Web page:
CHRISTCHURCH, NEW ZEALAND - Fiordland National Park, situated in the mountainous, rain-soaked and uninhabitable southwest corner of New Zealand's South Island, is one of the scenic wonders of the world. Milford Sound and the Milford Track are internationally renowned. A close rival for the tourist dollar is the Triple Trip - a boat trip up Lake Manapouri; a bus trip several hundred meters underground to the Manapouri power station; followed by a further bus trip over the Wilmot Pass and a boat trip on the indescribably beautiful Doubtful Sound.
The power station is clearly the oddity here, not least because it is located in a national park. The power plant was paid for by New Zealand taxpayers and built by a multinational workforce. It is an underground powerhouse, with the turbines driven by water that hurtles through a tailrace from Lake Manapouri to Doubtful Sound. Bechteldesigned it, and the Utah Mining Company built it. Fourteen men died during its construction.
The power station was built in 1963, and has operated ever since, for a single purpose - to provide electricity, 24 hours a day, 365 days a year, for the Tiwai Point smelter of New Zealand Aluminium Smelters Ltd. (NZAS), located at Bluff, the southernmost tip of the South Island. The smelter is the eighth largest aluminum smelter in the world and the largest single electricity user in New Zealand (using more than Auckland, the largest city). It has also been the subject of bitter controversy ever since it was first proposed.
Sumitomo of Japan holds a 20.6 percent share in NZAS and Comalco owns 79.4 percent of the company. Comalco is majority owned by Conzinc Riotinto Australi a (CRA, itself the world's sixth largest mining company), which in turn is controlled by Rio Tinto Zinc (RTZ, the huge British mining multinational).
Comalco ships bauxite from Weipa, in Australia's northernmost Cape York peninsula, to Gladstone (further south, in Queensland), where it is refined to alumina and shipped to Bluff for smelting. The majority is re-exported to Australia for final processing. Finished aluminum is sold to New Zealand at market prices.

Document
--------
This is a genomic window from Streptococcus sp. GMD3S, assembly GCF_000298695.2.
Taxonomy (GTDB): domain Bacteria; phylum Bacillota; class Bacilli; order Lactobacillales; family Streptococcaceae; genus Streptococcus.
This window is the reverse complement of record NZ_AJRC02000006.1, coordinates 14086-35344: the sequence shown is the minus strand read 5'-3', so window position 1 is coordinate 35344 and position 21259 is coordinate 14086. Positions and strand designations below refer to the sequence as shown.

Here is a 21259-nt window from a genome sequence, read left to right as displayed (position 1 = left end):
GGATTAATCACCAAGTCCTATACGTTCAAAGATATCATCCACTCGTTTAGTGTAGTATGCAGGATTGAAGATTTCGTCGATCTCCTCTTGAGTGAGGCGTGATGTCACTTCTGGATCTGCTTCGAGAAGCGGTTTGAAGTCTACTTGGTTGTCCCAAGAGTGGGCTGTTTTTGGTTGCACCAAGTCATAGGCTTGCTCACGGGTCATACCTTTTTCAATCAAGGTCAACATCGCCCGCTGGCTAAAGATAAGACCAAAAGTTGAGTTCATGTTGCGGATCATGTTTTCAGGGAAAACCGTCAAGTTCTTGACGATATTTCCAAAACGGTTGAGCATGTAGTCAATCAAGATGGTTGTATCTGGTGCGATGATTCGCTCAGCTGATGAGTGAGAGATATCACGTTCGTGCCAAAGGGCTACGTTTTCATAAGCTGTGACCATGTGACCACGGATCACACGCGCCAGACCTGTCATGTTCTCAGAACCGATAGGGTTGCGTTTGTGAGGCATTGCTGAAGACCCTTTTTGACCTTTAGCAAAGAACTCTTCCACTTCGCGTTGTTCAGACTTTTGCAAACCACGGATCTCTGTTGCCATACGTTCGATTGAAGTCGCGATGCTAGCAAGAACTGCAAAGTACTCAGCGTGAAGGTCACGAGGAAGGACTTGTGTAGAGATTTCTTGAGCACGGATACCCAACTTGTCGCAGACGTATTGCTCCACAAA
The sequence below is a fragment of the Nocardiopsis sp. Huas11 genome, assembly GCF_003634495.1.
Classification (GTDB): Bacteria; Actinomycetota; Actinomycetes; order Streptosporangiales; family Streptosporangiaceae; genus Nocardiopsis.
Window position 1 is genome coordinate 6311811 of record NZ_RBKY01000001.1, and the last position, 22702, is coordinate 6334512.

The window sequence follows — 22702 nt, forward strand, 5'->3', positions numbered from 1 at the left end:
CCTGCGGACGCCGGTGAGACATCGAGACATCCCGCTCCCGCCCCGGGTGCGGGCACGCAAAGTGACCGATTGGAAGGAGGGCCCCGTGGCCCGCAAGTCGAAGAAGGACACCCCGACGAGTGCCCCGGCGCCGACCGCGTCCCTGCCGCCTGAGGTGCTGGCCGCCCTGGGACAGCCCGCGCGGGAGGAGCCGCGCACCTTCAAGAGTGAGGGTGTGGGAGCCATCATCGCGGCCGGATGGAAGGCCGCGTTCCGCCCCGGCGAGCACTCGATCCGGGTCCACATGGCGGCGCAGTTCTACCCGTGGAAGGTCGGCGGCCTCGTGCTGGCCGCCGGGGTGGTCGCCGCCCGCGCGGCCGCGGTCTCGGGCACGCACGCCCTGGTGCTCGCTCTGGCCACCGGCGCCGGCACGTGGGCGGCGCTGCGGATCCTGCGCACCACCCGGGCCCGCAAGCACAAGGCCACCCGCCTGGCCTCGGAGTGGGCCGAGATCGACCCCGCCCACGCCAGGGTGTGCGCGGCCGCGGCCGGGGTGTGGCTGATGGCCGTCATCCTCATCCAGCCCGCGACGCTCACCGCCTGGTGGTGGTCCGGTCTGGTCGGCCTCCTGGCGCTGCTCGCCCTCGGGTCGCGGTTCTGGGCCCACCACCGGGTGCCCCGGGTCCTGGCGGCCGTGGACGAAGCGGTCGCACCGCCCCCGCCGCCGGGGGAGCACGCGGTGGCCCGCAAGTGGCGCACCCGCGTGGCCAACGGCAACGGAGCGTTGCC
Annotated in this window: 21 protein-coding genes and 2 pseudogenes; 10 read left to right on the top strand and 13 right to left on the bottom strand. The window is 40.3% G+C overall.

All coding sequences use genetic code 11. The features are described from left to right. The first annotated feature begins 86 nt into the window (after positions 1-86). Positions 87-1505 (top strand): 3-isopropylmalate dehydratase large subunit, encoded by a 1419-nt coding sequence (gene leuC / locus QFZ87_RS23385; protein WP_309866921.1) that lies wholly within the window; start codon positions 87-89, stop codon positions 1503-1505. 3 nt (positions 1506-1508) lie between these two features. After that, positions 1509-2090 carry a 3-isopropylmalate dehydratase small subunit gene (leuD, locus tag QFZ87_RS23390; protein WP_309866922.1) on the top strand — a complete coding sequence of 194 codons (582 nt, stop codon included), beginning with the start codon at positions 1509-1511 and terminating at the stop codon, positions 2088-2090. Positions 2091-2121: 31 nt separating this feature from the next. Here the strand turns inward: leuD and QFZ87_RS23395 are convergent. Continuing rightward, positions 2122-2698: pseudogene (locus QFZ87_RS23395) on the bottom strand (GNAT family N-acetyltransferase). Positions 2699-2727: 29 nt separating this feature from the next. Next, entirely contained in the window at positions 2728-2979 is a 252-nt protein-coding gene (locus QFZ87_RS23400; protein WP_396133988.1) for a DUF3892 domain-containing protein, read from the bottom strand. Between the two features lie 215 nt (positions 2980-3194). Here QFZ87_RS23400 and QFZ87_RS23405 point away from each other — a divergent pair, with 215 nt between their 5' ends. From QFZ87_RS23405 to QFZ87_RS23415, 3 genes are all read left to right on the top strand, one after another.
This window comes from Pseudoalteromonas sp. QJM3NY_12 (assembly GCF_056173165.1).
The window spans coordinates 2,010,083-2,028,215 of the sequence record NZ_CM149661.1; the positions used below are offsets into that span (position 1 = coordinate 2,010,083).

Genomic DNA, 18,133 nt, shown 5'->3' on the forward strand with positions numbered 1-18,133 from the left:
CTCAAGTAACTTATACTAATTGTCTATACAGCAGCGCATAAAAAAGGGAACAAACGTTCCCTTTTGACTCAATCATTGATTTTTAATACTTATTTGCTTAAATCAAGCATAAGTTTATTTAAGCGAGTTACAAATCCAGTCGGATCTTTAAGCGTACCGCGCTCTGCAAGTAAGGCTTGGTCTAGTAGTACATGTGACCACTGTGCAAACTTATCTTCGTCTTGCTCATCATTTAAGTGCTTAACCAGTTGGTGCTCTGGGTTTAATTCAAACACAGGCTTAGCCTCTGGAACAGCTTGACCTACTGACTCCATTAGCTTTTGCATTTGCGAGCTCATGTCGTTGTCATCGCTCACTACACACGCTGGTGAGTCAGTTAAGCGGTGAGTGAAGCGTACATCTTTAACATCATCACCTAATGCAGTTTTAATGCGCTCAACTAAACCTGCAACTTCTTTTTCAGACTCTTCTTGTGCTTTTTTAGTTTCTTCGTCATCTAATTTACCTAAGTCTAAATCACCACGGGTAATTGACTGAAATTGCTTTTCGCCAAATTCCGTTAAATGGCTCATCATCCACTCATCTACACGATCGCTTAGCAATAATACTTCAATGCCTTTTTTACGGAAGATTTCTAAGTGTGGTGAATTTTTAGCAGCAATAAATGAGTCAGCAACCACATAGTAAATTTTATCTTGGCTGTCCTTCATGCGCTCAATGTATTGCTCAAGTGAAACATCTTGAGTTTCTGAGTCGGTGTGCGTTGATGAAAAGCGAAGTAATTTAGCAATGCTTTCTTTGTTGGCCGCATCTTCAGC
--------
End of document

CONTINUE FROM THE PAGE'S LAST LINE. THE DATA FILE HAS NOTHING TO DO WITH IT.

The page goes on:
There is good reason for the controversy which has surrounded the Manapouri station and the Comalco deal. Although former Works Minister Hugh Watt said upon his retirement in 1974, "The greatest achievement of my career was persuading Comalco to build their smelter in New Zealand," Comalco has created numerous problems for the country which subsidizes its smelting operations. It tried to ruin a lake to build a power station, it fought both National and Labour governments over attempts to raise power prices and now it is trying to buy the power station itself from the state at a steep discount. Structurally, the Comalco arrangement puts New Zealand in the role of low-cost energy exporter, a fact which the government has implicitly noted in rebuffing other mineral smelter proposals. In 1974, for example, the Labour government rejected a proposed nickel smelter, saying: "As energy and labour would have been the only substantial inputs into a product primarily aimed at export markets, the proposal could have, in effect, involved a low-priced energy export."
In 1960, the Labour government and Comalco signed a contract for the company to build both a smelter and a power station. In return, Comalco received exclusive rights to the waters of both Lake Manapouri and Te Anau for 99 years. The company planned to build dams that would raise both lakes - 84 feet in the case of Manapouri. This raised the specter of the irreparable damage done to lakes by hydro schemes in the Australian state of Tasmania, where Comalco also has a major presence, and gave birth to the Save Manapouri Campaign (SMC), which marked the beginning of the modern New Zealand environmental movement.
SMC argued, as campaign chair Ron McLean succinctly stated at the time, "Raising the lake is not necessary. You get ample power by keeping the lakes as they are." SMC gathered 264,906 signatures - representing approximately 10 percent of New Zealand's population - on a petition opposing the raising of the lakes; that remains one of the largest public protests in the country's history. The Labour government came to power in 1972 promising not to raise either lake, and appointed leading environmentalists (including McLean) to a new body, the Guardians of the Lakes.
Comalco never built the power station. With the company complaining that it could not afford to build the power plant, the government agreed in 1963 to build the Manapouri plant itself and to sell electricity from the station to Comalco at bargain- basement prices that have still not been officially revealed. Bill Rosenberg of the Campaign Against Foreign Control of Aotearoa (CAFCA; Aotearoa is the indigenous Maori name for New Zealand) says, "Comalco has long had highly favorable power prices. Its initial agreement with the government, based on Manapouri power, gave it a 99-year agreement for power at a tiny fraction of the price to other users, with no provision for inflation." The original Comalco rate was 13 times less than the rate paid by New Zealand householders and one twentieth the rate charged to other industries and farmers. The government even granted the company the right to take electricity from the national grid at Manapouri prices; Comalco exercised this right in 1974, when a drought caused a severe drop in Lake Manapouri's level.